1996 The publication of the Scott Report shows complicity between Tory ministers and companies illegally exporting arms to Iraq – and demonstrates that the Tories were willing to let others go to jail for their misbehaviour.  Just as some other Tories had been in 1995, when they sought to silence vital defence evidence in the very similar ‘Supergun affair’.

The Scott report ran to over a million words. Opposition politicians scrutinising it were given less than two hours to read it. Nevertheless one Labour politician, a habitual left-wing rebel called Robin Cook, managed to read, remember and use enough of it to utterly crucify the government in the debate that followed. Here’s his killer conclusion, direct from Hansard:

Tonight Parliament has the opportunity to insist that Ministers must accept responsibility for their conduct in office and to assert that the health of our democracy depends on the honesty of Government to Parliament. That is what we shall vote for tonight. Of course Conservative Members have enough votes to defeat us. If they vote to reject those principles, however, they will demonstrate not only that the two Ministers who have been most criticised in the Scott report should leave office, they will convince the public that this is an arrogant Government who have been in power too long to remember that they are accountable to the people, and that the time has come when the people must turn them all out of office.

The Tory leader instructs his MPs to treat the debate as a motion of confidence in the government. They obey. The Tories win the vote by one MP – exactly the size of their majority in Westminster.

There is less than a year to go before the 1997 election.

Now tell me New Labour was necessary.

 

 

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Markets Again – Meaning and Simplicity

7 Nov

There is rarely a need to use the word ‘market’ when referring to economic arrangements.  My early posts (and the name of this blog) argue that there’s really no such thing as ‘the market’ and that what we call ‘market’ mechanisms are usually inaccurate abstractions of real situations.  It’s therefore better, if you’re trying to understand something, to look at the thing you wish to understand – rather than the stories you have been sold about it.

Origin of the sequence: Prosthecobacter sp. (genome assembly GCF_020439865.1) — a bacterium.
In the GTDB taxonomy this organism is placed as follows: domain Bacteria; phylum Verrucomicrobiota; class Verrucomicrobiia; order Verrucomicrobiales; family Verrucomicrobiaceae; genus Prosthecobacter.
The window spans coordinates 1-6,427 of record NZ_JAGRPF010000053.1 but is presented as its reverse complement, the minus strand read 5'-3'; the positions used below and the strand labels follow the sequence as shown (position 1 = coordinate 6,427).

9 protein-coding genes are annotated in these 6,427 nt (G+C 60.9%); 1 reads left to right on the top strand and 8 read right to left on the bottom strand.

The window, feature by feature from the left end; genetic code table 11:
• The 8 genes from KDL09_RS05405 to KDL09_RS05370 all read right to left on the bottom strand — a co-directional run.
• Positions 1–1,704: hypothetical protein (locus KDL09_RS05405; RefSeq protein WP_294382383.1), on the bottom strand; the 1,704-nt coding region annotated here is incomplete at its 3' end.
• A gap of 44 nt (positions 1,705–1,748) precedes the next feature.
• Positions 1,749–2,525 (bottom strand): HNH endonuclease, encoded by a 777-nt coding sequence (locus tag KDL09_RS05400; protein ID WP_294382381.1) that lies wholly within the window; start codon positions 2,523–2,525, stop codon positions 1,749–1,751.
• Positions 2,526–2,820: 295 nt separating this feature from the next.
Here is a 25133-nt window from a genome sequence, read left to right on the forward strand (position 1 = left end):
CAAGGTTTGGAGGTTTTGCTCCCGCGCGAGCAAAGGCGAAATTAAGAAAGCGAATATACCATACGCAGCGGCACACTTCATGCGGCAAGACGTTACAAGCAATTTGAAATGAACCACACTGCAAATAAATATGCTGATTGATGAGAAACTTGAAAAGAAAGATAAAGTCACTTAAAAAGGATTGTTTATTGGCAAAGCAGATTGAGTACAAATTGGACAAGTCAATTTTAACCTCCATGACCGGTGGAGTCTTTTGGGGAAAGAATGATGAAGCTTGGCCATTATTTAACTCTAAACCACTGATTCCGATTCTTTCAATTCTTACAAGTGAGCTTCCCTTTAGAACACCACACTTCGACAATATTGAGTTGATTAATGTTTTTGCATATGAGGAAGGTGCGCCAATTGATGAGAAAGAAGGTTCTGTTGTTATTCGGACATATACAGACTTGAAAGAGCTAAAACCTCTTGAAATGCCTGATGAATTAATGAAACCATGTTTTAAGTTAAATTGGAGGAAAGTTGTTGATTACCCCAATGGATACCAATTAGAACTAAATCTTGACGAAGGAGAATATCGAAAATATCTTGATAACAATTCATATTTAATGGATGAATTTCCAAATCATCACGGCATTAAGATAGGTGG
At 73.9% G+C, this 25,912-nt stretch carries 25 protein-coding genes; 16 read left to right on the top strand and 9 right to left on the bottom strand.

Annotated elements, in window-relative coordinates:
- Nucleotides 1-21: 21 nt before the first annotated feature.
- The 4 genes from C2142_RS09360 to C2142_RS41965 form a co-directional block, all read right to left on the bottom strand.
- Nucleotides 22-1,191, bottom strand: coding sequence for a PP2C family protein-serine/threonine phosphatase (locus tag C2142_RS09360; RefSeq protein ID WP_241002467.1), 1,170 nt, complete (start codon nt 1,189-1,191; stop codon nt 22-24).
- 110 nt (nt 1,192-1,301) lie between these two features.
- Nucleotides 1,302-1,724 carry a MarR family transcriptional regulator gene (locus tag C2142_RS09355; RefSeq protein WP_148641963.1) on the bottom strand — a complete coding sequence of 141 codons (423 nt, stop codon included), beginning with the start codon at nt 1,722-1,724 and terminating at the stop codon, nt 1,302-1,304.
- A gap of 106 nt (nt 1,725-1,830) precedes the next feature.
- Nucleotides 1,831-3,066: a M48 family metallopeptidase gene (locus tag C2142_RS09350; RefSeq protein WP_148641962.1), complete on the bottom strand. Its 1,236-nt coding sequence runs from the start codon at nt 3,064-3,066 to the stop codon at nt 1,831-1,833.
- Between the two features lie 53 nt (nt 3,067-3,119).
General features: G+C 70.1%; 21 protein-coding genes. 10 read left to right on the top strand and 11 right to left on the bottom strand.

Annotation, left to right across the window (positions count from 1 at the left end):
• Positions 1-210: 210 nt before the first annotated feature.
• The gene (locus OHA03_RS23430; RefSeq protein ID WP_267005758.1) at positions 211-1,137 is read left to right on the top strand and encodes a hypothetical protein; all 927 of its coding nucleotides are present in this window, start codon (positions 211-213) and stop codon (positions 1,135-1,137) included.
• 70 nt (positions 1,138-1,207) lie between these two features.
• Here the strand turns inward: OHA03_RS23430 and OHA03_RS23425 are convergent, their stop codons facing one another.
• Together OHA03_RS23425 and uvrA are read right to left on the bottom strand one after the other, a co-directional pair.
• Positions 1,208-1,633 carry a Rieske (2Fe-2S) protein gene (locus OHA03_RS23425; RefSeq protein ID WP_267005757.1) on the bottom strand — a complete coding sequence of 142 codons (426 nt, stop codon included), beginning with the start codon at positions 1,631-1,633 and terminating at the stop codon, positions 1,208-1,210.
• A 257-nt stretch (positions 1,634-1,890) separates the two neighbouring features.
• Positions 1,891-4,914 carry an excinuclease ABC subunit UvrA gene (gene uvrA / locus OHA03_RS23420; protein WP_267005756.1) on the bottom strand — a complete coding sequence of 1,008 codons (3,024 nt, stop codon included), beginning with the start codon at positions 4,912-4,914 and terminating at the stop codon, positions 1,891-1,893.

That’s all very well.

But I didn’t go quite far enough.

I failed to point out the layers of unnecessary complexity (and inconsistency and out-and-out bullshit) that come from the myth that you can usefully place the word ‘market’ anywhere you like.  It’s everywhere, but today I’ll sample a bit of the British media.

Consider this article by the economics correspondent of the Daily Telegraph.  It is written by, about and for people who believe themselves to be economically literate.  I’ll italic unnecessary uses of the term ‘market’:

Dramatic shifts in the financial landscape mean that a return to normal market conditions “could be bumpy”, Mark Carney, the Bank of England’s Governor has said.

There’s no need for any word there at all, is there?  It would be a surprise if he was making high-profile predictions on anything except economics, given his job.  And in that instance the rightful focus might be on his truant from Threadneedle Street.

Speaking at the International Symposium of the Banque de France in Paris, he discussed a shift in the form of corporate financing, away from traditional bank lending and towards instruments such as corporate bonds.

The Governor said that an increased reliance on these market-based forms of financing…

Oops.  This is a different meaning of ‘market’ than the headline led us to expect. The headline implied the total systemic stability of the global economy as it was prior to the collapses of 2008 onwards. But things that are ‘market-based’ are only a part of that – a part subject to greater speculation and inherent unreliability.  Even ‘traditional bank lending’ is suddenly not market-based.  To be fair, however, he’s only repeating Carney’s communicative awkwardness.